What’s a
Golden Passport?

What’s a Golden Passport?

And what are the benefits of having an extra citizenship?

Air travel with passport

I’ve always been fascinated by passports. As a kid with big dreams of travel, that little navy blue booklet held the key to new cultures, knowledge and experiences. As an adult, it's allowed me to see the world, but also—and sometimes even more importantly—return home. But now I've learned there's a whole new level of passport to achieve. Have you heard of the “golden passport”?

According to Vox, the ultrarich are collecting not one, but sometimes two or three passports and multiple citizenships, and all the privileges they confer. “These passports, often issued by nations particularly welcoming of cash, can be a kind of collector's item, a status symbol luxury good to show off at bougie soirees.” It also cracks open the door to a possible escape, should things go south for the holder in their personal life or in their country of origin.

Or perhaps you simply want easy, visa-free travel throughout Europe. The small Mediterranean island of Malta was offering up simple dual citizenship for those willing to buy it, for that very reason. The European Union wasn't such a fan, and took Malta to court over the controversial program last year.

All it requires is money. And a few background checks and a short wait for approval. These so-called “golden” passports don't even actually require you to reside in your newfound home. Ex-Google CEO Eric Schmidt applied for Cyprus's citizenship-by-investment program a few years ago, allowing him to travel to the European Union amid pandemic lockdowns. Harlan Crow, the embattled billionaire GOP donor, procured citizenship to the noted Carribean tax-haven Saint Kitts and Nevis. Sometimes, you don't even have to formally apply—Snapchat founder Evan Spiegel gained French citizenship for an exceptional contribution to the nation.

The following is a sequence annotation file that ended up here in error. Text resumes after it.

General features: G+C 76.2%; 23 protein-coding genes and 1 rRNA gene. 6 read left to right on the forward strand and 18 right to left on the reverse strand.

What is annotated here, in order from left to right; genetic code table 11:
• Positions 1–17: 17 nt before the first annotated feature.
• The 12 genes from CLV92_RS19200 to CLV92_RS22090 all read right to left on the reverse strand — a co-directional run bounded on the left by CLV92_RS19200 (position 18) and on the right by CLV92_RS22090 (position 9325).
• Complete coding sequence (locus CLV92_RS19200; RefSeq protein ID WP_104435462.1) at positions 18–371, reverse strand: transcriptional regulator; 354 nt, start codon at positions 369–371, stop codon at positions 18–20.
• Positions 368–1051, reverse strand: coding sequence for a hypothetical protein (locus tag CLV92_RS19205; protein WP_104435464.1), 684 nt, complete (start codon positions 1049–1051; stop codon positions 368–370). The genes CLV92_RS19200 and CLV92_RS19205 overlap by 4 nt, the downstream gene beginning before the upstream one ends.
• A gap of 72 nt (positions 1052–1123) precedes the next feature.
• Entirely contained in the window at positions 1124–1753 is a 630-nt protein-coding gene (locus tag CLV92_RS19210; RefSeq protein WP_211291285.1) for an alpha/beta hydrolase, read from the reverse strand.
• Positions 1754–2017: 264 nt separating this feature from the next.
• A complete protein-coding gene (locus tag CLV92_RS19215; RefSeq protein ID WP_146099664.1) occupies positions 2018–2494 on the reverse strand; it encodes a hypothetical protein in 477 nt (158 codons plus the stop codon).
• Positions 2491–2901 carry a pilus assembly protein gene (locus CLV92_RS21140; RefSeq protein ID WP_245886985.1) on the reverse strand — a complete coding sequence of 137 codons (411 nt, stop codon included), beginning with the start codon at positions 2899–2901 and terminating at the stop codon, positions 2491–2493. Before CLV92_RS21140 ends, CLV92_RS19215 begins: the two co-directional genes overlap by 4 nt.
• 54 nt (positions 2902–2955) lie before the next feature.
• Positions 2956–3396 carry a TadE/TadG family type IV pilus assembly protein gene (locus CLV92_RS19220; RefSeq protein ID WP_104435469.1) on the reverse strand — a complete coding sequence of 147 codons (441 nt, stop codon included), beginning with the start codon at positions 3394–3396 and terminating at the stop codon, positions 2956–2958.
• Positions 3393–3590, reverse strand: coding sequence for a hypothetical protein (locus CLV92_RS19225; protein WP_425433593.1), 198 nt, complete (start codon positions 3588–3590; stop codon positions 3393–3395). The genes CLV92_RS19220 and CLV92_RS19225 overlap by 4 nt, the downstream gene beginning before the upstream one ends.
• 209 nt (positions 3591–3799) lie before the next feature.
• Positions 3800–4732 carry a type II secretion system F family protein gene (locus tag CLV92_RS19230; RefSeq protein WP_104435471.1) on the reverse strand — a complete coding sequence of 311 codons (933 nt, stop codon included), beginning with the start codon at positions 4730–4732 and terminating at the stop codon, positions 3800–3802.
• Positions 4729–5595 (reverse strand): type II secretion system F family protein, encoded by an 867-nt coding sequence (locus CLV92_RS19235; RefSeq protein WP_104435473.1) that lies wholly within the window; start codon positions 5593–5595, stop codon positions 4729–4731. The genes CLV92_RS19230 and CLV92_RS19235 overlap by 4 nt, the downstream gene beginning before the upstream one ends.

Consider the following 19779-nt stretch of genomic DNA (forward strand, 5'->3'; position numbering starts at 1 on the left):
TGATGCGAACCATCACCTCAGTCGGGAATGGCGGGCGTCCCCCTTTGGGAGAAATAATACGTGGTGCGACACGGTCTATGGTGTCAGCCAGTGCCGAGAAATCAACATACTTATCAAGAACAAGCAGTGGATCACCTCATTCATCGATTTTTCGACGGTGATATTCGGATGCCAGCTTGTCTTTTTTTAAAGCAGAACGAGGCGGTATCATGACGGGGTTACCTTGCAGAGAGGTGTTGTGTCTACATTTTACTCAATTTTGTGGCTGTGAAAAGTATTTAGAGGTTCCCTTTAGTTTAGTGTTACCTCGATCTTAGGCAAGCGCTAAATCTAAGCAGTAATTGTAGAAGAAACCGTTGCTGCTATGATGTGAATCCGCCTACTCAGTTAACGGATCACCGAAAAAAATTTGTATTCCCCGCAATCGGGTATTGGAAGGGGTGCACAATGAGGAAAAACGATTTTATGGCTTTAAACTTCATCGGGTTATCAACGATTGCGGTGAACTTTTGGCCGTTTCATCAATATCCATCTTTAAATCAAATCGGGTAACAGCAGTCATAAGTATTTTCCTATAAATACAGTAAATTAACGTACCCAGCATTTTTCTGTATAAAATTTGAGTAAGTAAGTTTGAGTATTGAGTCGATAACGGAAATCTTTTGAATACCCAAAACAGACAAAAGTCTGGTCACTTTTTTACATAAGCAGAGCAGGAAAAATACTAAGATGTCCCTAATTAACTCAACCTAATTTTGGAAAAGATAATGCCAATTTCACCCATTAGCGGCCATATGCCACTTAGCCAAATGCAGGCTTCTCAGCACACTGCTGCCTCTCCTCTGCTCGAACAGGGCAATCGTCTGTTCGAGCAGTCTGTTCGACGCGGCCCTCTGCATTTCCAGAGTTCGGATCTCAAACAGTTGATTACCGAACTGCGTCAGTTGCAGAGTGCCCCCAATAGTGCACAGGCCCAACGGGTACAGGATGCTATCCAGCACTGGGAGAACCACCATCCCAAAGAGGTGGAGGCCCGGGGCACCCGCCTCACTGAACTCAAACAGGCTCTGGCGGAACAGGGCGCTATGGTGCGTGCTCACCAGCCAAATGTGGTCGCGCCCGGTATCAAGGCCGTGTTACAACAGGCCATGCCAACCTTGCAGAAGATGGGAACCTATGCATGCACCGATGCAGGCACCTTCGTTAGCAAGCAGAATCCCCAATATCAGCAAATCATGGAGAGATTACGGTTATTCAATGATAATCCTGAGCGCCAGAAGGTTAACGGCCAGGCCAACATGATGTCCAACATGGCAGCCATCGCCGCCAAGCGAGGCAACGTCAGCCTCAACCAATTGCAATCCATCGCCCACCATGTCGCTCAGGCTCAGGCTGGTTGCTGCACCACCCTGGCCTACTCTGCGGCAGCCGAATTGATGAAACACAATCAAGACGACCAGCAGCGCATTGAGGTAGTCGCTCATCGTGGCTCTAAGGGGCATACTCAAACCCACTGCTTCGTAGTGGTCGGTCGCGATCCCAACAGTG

About 22 countries have a legal provision in place that would allow citizenship by investment, according to Kristin Surak, a political sociologist at the London School of Economics, who has a book coming out on the topic soon. And once a person becomes a citizen, its hard to get kicked out, she says. That's why golden passports are so attractive. Interestingly, the U.S. has no policy limiting dual citizenships. Which means as long as the other country allows it, an American can theoretically hold as many passports as they want.

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